Photo: Mark Bowyer A beautiful Vietnam coastal scene spoiled by plastic - and that's before it hits the ocean

 

The Guardian wrote last year about global packaging giant Tetra Pak’s part in Vietnam's plastic crisis.

It reaches way beyond the cities. You’ll stumble across mountains of plastic rubbish in remote places too. Sometimes you’ll feel like you’ve discovered a piece of paradise, only to have it ruined by a pile of plastic rubbish.

All this plastic isn’t just an environmental problem. It’s an economic problem too. Plastic waste is damaging Vietnam’s reputation as a tourism destination.

The tourism industry is only a small player in Vietnam’s plastic waste problem. But it is inordinately impacted. If government officials can’t be convinced to protect the oceans - perhaps they can be persuaded to protect their own local patch in the interests of tourism.

As I thought more about the seeming accident of plastic-free Pu Luong, I wondered how it might stay that way - even as it develops economically and as a tourism destination?

The tourism industry can play a part. 

I spoke with one of the owners of a new resort and he told me he was going to run plastic free. He was still selling plastic water bottles during my stay but said he planned to switch to reusable plastic tanks so travellers can use their own water bottles.

That single action makes a huge difference. Plastic water bottles are the biggest source of plastic waste from travellers. And they’re completely unnecessary.

Getting the tourism industry motivated is an essential step. The plastic straw campaign in Vietnam has been remarkably successful in the tourism sector - from small cafes to cocktail bars and 5 star hotels. And it reaches beyond the big cities too.

There’s still a long way to go. Eliminating the plastic water bottle from hotels, cafes and restaurants (and I am a repeat offender over two decades here) would have real meaning.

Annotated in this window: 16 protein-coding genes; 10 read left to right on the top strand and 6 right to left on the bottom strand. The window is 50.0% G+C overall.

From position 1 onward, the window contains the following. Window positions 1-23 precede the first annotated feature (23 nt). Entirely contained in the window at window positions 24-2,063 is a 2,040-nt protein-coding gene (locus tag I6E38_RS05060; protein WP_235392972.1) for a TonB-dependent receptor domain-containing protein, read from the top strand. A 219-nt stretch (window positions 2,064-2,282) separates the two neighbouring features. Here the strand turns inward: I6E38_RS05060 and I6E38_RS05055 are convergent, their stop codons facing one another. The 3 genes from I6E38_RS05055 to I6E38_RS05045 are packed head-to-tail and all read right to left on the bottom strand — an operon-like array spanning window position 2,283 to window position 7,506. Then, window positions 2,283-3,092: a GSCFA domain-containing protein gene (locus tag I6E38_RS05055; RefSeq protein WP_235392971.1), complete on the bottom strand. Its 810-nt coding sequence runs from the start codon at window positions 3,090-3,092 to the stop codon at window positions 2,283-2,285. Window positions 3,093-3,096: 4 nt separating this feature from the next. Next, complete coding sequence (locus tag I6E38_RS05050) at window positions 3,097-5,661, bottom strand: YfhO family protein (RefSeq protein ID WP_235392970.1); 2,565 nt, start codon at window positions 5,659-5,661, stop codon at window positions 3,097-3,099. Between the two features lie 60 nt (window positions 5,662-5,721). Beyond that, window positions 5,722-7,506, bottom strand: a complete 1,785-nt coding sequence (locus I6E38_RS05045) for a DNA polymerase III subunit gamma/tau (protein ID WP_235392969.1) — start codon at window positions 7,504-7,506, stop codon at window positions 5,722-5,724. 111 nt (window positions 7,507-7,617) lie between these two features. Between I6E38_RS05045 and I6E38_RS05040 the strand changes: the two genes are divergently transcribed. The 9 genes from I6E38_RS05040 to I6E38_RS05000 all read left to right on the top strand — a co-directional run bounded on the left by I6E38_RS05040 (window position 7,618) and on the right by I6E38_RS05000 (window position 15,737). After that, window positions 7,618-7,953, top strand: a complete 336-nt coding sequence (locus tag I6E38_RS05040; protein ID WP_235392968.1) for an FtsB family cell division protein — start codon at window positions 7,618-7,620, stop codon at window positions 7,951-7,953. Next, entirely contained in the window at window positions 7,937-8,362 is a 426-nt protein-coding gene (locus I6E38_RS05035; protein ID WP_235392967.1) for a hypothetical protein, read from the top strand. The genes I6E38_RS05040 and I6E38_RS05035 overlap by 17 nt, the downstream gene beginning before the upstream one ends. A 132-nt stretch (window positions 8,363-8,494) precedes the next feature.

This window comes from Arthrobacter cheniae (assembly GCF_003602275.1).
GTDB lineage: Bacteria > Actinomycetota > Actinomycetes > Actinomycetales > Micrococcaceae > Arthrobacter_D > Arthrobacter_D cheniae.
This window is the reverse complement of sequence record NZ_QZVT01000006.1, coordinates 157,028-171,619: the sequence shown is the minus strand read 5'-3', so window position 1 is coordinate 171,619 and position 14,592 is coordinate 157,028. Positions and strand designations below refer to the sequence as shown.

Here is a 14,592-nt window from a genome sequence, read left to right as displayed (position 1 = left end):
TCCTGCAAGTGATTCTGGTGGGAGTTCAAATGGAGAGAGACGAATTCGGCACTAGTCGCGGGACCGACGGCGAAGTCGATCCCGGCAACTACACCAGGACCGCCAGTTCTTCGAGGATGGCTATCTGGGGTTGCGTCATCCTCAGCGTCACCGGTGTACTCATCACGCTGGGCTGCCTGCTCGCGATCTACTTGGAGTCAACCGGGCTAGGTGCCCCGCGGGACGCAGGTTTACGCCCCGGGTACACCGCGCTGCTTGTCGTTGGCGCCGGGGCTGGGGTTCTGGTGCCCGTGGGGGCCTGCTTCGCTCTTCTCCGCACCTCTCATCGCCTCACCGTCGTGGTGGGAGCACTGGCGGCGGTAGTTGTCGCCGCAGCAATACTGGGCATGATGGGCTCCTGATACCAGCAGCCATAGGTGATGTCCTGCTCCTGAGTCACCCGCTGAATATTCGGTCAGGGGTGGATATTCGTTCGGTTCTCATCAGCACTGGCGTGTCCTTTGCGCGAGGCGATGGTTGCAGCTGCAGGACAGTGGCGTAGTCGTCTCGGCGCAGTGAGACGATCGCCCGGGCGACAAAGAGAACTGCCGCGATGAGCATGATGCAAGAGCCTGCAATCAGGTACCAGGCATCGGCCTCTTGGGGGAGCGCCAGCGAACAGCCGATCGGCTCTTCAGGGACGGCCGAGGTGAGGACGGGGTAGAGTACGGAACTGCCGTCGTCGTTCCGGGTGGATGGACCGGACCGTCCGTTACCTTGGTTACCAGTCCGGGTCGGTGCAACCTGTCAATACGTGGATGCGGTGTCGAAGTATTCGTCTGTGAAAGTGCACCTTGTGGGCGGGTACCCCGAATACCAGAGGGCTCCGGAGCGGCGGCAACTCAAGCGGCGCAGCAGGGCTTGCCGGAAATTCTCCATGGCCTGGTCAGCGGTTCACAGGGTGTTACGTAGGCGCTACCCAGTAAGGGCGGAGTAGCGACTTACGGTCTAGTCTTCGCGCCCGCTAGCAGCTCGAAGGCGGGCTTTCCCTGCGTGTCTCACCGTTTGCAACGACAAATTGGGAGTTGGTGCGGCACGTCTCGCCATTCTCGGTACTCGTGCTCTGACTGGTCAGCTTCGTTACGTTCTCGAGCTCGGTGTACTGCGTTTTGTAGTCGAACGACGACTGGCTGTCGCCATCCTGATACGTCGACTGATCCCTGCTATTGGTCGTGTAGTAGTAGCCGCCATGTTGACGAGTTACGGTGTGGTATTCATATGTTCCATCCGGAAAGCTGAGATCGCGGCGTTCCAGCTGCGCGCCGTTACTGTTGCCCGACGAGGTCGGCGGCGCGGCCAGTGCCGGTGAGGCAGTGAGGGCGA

Here at Rusty Compass, we’ve been thinking and writing about this stuff for years. In Saigon we have a list of plastic-free eateries. When we opened The Old Compass Cafe in Saigon, we were plastic-free in-house from the start (it hasn't happened in the kitchen yet since shifting local markets on this will be a monumental effort). We've never sold water in plastic bottles.

The time seems right for a more concerted effort. Cities and countries around the world are setting targets for the elimination of single-use plastic in tourism. Young Vietnamese are participating in clean-up campaigns and the tourism industry is very aware of this issue. Vietnam's press is full of stories about the harm caused by plastic waste.

Perhaps plastic-free Pu Luong can become a thing? Plastic free Phong Nha? Plastic free Cat Ba? Plastic free Hoi An? Hue? Hanoi? Ho Chi Minh City?

Eliminating single-use plastic waste bottles from the tourism industry seems like a reasonable short term objective. And there will be a flow-on in the wider community. Tourism reaches into the most remote places. It’s a superb way to spread a message. It’s true that these actions in isolation are not enough to solve the problem. But these initiatives create the groundswell that reaches communities, businesses and ultimately governments.

For information about travel to Pu Luong, head over to our Pu Luong Travel Guide here.

Mark Bowyer
Mark Bowyer is the founder and publisher of Rusty Compass.